Thomas G. Weinandy, OFM, Cap., has spent most of his Capuchin priestly life as a teacher. He has taught at various Catholic universities in the United States and for twelve years lectured in history and doctrine within the Faculty of Theology at the University of Oxford. Upon his return to the States, he was executive director for the Secretariat of Doctrine at the United States Conference of Catholic Bishops.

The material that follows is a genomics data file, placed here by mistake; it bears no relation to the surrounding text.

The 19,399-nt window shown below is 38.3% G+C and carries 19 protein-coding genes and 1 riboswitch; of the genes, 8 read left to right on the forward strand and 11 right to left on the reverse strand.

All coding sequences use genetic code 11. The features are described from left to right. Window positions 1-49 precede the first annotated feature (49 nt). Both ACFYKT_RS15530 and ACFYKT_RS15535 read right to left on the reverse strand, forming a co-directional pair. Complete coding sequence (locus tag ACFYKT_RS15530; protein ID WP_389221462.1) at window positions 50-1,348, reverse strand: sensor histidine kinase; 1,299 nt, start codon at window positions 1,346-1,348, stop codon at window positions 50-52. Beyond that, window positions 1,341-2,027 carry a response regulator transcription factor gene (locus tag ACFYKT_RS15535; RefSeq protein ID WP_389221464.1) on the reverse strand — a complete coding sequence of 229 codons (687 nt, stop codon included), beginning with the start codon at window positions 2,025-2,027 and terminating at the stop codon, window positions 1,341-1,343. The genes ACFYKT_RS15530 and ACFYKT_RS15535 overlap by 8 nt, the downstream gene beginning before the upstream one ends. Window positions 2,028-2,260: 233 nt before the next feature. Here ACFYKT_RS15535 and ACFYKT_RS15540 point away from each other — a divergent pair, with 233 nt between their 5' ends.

Thomas G. Weinandy, OFM, Cap., and Daniel A. Keating introduce readers to one the key thinkers of the fourth century and the chief architect of Christian doctrine: Athanasius. The authors carefully illuminate Athanasius’s crucial text Against the Arians, unfolding the Trinitarian and incarnation framework of Athanasius’s paramount concern (soteriology), and providing, in the second part, a robust map of the reception and influence of Athanasius’s thought—from its immediate impact on the late fourth and fifth centuries (in the Cappadocians and Cyril) to its significance in the Eastern and Western traditions and its reception in contemporary thought.